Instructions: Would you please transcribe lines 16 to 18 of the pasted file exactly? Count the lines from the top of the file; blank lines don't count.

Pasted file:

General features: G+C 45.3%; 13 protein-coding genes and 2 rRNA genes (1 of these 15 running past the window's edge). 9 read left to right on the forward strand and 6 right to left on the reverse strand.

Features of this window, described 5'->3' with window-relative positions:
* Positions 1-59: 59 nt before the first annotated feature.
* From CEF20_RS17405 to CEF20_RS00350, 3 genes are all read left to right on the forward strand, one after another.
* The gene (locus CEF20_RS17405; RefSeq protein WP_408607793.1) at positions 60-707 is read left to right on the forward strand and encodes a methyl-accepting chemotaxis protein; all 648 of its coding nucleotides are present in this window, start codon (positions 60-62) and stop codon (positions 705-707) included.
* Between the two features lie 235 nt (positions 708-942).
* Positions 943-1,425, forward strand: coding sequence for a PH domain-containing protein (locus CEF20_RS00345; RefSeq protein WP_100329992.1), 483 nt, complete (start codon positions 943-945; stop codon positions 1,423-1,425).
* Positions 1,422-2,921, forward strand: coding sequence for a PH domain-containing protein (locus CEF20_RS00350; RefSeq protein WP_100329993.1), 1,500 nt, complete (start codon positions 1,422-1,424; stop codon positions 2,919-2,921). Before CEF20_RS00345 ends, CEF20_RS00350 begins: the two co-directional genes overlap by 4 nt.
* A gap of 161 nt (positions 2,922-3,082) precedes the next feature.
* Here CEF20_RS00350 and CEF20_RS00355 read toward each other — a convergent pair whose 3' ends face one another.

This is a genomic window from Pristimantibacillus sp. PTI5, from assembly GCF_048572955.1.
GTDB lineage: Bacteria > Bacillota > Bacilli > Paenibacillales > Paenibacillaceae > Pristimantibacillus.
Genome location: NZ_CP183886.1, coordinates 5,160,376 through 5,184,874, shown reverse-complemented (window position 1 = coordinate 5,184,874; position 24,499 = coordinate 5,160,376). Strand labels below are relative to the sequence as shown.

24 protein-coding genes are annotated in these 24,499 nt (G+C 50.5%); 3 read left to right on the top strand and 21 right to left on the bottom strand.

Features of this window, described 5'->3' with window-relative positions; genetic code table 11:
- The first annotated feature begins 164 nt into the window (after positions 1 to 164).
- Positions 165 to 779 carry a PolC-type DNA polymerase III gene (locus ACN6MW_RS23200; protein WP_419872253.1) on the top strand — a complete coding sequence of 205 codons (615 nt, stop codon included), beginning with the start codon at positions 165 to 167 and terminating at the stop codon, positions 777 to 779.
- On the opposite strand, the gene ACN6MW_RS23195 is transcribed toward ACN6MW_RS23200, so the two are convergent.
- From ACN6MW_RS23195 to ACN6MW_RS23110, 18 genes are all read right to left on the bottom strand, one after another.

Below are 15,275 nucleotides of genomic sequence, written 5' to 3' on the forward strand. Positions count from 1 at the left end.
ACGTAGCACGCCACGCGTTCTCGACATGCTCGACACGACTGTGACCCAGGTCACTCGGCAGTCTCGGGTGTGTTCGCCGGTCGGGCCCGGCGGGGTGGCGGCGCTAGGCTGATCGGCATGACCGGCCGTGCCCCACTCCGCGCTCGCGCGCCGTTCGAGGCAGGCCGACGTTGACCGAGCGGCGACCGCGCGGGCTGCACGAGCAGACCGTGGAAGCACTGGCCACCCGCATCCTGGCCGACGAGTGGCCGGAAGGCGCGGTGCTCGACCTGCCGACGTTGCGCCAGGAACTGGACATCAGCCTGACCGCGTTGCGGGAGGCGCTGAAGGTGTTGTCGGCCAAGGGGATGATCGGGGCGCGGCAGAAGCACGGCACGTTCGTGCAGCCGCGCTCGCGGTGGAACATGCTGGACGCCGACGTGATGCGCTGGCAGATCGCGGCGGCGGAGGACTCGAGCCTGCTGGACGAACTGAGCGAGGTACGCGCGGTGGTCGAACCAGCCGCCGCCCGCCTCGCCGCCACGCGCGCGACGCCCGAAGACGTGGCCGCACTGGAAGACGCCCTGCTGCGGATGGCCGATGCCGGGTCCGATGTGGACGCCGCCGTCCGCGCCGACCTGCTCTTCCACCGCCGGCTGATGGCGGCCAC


- The first annotated feature begins 164 nt into the window (after positions 1 to 164).
- Positions 165 to 779 carry a PolC-type DNA polymerase III gene (locus ACN6MW_RS23200; protein WP_419872253.1) on the top strand — a complete coding sequence of 205 codons (615 nt, stop codon included), beginning with the start codon at positions 165 to 167 and terminating at the stop codon, positions 777 to 779.
- On the opposite strand, the gene ACN6MW_RS23195 is transcribed toward ACN6MW_RS23200, so the two are convergent.